With headlines of a global reduction in oil and price rises, it’s no surprise an increasing number of buyers are seeking environmentally sustainable homes.
Properties that consume minimal electricity for heat and air-conditioning are in big demand.
As an experienced agency, we find some buyers will often cite their desire for a “sustainable home” without understanding precisely what they mean.
So let’s step through the essential elements of a modern, environmentally-friendly home that will reduce your utility bills while curbing your impact on the planet.
A sustainable home should be more energy-efficient and cheaper to run. Whether you’re buying or building a new home, or remodeling an existing property, this is the guiding principle.
Build for the climate
The construction of every home should reflect its climate. When inspecting a property, satisfy yourself that it’s sufficiently protected from blazing summer days or icy cold snaps. Around 25% of the energy we use for heating and cooling escapes a poorly insulated home.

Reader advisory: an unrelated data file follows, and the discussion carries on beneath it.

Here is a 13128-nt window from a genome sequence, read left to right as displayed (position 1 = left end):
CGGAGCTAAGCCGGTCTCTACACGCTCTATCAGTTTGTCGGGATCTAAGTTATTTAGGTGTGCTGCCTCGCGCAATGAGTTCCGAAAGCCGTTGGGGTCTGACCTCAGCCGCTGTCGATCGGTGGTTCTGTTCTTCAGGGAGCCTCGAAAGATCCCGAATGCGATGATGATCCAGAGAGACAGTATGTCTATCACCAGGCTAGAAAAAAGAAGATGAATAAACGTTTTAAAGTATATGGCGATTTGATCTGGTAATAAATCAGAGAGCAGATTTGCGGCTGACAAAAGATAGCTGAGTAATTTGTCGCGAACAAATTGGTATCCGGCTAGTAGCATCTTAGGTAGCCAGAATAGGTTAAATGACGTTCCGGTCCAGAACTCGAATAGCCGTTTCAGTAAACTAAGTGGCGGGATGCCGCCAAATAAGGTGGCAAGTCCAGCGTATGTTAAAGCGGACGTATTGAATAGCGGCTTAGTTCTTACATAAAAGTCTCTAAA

Building materials are an essential component of a sustainable home. They should be durable and come from a renewable source. Minimising wastage during construction is another important principle.
Don’t be passive
Be passionate about passive design, a popular term that reflects how design can reduce heating and cooling demands. For example, positioning a property to capture winter sun and summer shade makes a massive difference. Cross-ventilation reduces the need for air-conditioning.
Plug the gap
Unlike properties in the northern hemisphere, our homes are generally poorly insulated. Walls, floors and roofs should all be insulated. You have an insulation challenge if you find small pockets of hot or cold air in your home.
A glass flaw
Heat will escape through cheap glazing, so pay attention to the thermal qualities of the glazing you might purchase when building or renovating.
Don’t just sit there!
You’ll reduce your utility bills and do the planet a favour if you respond to Mother Nature’s various challenges. For example, keep doors and windows shut if the temperature is set to go through the 35C mark, and close curtains during winter evenings to retain heat.